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Psychologists Say “Awe” in the Face of Nature Is a Problem for Science

David Klinghoffer


This almost seems like a parody, but it’s not. Researchers at Claremont McKenna, Yale, and Berkeley sound an alarm about the peril in experiencing awe when we’re confronted with nature and its wonders. They warn in particular that this should be “disconcerting to those interested in promoting an accurate understanding of evolution.”

The Abstract from the journal Emotion, where the research appears, summarizes:

Past research has established a relationship between awe and explanatory frameworks, such as religion. We extend this work, showing (a) the effects of awe on a separate source of explanation: attitudes toward science, and (b) how the effects of awe on attitudes toward scientific explanations depend on individual differences in theism. Across 3 studies, we find consistent support that awe decreases the perceived explanatory power of science for the theistic (Study 1 and 2) and mixed support that awe affects attitudes toward scientific explanations for the nontheistic (Study 3).

You mean all those splendid David Attenborough nature documentaries actually undermine a Darwinian view rather than, as intended, reinforcing it?

Dr. Douglas Axe, protein scientist and author of Undeniable: How Biology Confirms Our Intuition That Life Is Designed, hits the nail on the head over at The Stream:

All those jaw-dropping nature documentaries have been messing with our minds.

Most wildlife shows are packaged with the usual Darwinian narrative, spoken in an authoritative tone that isn’t supposed to be questioned. But it seems that wildlife itself, in stunning visual display, is conveying a different message — more powerfully, in fact.

Everyone is awed by life, and experiences that accentuate this awe seem to affect us, whether or not we believe in God. The new study suggests that these experiences affirm a sense of faith in theists and a sense of purpose-like natural order in atheists and agnostics, both of which cause problems for instructors wanting to churn out good Darwinists.

An Awful Blind Spot

Maybe “good” isn’t the right word there. I mean, if something as obviously good for science as awe works against a “scientific” idea, wouldn’t that suggest this idea isn’t really so good or scientific in first place? How good can a way of viewing life be if excitement about life undermines it?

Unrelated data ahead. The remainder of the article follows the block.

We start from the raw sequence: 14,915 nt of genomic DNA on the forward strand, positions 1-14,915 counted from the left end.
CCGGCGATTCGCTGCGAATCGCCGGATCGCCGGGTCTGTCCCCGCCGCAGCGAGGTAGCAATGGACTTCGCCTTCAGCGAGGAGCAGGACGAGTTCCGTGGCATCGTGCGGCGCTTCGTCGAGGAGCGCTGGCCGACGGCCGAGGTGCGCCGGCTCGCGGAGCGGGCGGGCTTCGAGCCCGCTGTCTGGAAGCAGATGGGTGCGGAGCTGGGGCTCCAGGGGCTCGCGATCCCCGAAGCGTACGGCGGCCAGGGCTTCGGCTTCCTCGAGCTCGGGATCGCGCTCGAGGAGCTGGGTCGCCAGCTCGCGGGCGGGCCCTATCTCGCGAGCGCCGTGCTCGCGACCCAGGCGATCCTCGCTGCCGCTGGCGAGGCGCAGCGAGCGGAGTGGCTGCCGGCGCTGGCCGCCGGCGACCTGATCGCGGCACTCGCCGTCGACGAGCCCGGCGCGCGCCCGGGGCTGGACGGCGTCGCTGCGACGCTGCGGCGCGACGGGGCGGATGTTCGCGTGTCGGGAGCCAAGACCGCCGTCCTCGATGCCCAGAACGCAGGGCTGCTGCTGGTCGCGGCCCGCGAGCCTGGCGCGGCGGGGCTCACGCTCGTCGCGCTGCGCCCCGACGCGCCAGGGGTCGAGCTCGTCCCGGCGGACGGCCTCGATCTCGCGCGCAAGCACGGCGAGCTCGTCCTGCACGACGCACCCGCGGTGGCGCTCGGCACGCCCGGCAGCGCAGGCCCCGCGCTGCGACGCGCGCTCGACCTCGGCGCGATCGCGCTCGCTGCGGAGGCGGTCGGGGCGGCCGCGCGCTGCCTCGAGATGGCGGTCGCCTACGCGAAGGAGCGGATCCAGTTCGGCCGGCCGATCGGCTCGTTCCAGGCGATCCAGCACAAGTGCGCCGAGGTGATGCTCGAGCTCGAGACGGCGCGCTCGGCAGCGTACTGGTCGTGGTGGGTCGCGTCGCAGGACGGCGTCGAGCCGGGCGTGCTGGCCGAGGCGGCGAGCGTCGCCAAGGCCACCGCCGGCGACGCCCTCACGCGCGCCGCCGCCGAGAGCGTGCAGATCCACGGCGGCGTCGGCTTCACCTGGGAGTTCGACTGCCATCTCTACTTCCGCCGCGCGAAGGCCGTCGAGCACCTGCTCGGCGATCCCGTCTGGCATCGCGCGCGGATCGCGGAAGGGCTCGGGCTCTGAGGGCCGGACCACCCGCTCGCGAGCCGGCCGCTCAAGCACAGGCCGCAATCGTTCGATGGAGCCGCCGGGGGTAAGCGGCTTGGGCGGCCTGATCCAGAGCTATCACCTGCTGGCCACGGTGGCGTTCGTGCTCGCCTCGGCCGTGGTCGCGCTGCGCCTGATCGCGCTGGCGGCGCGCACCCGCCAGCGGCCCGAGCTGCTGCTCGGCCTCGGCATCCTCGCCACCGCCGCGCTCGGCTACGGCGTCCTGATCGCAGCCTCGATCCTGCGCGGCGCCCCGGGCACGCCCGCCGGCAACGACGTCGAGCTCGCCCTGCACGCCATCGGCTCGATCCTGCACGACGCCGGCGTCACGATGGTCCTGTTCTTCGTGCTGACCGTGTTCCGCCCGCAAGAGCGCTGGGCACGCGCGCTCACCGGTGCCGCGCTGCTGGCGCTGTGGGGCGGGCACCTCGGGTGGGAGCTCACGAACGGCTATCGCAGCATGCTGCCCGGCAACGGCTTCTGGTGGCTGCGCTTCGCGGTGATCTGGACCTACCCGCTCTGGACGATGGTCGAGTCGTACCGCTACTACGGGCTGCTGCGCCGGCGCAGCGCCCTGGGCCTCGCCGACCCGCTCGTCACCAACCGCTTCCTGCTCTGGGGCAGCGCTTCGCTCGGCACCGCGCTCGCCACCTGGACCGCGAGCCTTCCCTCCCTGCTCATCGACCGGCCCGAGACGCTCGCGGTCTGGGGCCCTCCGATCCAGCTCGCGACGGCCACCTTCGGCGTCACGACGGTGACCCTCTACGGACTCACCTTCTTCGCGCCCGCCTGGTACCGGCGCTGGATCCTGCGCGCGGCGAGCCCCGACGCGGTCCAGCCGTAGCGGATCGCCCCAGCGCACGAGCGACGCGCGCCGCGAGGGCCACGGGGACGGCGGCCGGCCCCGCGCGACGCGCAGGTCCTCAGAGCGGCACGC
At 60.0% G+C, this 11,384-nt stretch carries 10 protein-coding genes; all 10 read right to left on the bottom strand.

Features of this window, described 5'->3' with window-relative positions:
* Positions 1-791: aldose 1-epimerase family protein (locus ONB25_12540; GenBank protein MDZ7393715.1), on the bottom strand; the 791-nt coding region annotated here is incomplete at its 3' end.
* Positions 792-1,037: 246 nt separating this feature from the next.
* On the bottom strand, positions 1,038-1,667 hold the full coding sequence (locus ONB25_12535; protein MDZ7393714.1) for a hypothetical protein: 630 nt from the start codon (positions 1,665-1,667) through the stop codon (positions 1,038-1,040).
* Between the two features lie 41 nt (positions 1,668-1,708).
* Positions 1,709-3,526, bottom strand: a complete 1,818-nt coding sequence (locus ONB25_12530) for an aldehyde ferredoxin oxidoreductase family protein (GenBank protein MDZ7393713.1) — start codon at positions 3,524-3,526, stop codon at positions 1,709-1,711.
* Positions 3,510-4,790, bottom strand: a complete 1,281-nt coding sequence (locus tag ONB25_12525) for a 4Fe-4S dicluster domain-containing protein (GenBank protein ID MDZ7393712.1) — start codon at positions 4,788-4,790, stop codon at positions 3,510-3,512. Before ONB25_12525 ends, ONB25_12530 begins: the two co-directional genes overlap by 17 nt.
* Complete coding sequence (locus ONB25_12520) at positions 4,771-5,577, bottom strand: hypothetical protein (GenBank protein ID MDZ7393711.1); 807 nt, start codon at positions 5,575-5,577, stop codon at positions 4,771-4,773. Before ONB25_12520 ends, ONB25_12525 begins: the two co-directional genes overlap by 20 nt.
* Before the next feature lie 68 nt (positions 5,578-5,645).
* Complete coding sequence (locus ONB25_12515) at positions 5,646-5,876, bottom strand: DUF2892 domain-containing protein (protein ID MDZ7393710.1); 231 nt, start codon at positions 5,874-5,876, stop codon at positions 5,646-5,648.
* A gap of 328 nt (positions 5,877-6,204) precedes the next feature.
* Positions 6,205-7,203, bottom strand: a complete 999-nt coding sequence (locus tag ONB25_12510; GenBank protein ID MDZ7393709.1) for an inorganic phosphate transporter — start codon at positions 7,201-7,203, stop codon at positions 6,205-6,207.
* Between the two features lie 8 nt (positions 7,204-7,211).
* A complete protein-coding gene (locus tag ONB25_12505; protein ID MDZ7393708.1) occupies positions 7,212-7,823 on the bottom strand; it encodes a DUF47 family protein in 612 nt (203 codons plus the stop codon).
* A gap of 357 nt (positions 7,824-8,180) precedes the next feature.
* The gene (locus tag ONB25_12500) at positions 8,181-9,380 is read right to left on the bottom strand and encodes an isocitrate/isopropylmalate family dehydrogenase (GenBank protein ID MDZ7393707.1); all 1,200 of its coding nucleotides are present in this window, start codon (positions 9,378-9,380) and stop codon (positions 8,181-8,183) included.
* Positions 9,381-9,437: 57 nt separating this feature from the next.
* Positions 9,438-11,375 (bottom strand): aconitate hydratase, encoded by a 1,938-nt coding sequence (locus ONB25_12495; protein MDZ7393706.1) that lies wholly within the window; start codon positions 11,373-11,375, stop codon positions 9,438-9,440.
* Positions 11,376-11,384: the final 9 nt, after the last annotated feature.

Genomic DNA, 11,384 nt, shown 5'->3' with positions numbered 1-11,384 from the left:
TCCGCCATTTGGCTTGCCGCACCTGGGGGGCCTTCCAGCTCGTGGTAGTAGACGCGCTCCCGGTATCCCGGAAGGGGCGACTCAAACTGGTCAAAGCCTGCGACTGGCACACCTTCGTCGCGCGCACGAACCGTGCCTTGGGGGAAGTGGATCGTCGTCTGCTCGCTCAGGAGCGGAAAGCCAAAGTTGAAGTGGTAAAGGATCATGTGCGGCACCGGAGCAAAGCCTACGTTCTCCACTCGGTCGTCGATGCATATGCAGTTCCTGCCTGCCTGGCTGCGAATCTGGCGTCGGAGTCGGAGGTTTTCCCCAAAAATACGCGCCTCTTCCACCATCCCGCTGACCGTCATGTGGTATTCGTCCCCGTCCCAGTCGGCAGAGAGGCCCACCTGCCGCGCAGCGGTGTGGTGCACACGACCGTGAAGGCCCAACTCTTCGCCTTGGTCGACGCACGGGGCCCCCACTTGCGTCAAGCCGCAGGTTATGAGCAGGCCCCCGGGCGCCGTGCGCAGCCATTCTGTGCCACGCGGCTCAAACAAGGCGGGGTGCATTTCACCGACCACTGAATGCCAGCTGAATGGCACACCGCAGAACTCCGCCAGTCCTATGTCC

Common sense provides the clearest take-home message here. Since awe and wonder have always drawn people to scientific exploration, any form of teaching that calls for policing those emotions can’t possibly be in the best interest of science.

As clear as that seems, the people who did the study don’t see it that way. This is a perfect case of academic researchers being so constrained by their materialistic worldview — so convinced that the physical world is all there is — that they can’t see the implications of their own work clearly.

Read the rest.

If we could take a pill that dulled the sense of wonder, would these psychology professors recommend it? If awe is a problem that stands in the way of science — meaning atheism — it’s hard to see why not. Perhaps, to put an end to that deplorable intelligent design nonsense once and for all, let’s prescribe it for kids along with their Ritalin.

Photo: Autumn Leaf butterfly, by Charlesjsharp (Own work, from Sharp Photography) [CC BY-SA 4.0], via Wikimedia Commons.

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David Klinghoffer

Senior Fellow and Editor, Evolution News
David Klinghoffer is a Senior Fellow at Discovery Institute and the editor of Evolution News & Science Today, the daily voice of Discovery Institute’s Center for Science & Culture, reporting on intelligent design, evolution, and the intersection of science and culture. Klinghoffer is also the author of six books, a former senior editor and literary editor at National Review magazine, and has written for the Los Angeles Times, New York Times, Wall Street Journal, Washington Post, Seattle Times, Commentary, and other publications. Born in Santa Monica, California, he graduated from Brown University in 1987 with an A.B. magna cum laude in comparative literature and religious studies. David lives near Seattle, Washington, with his wife and children.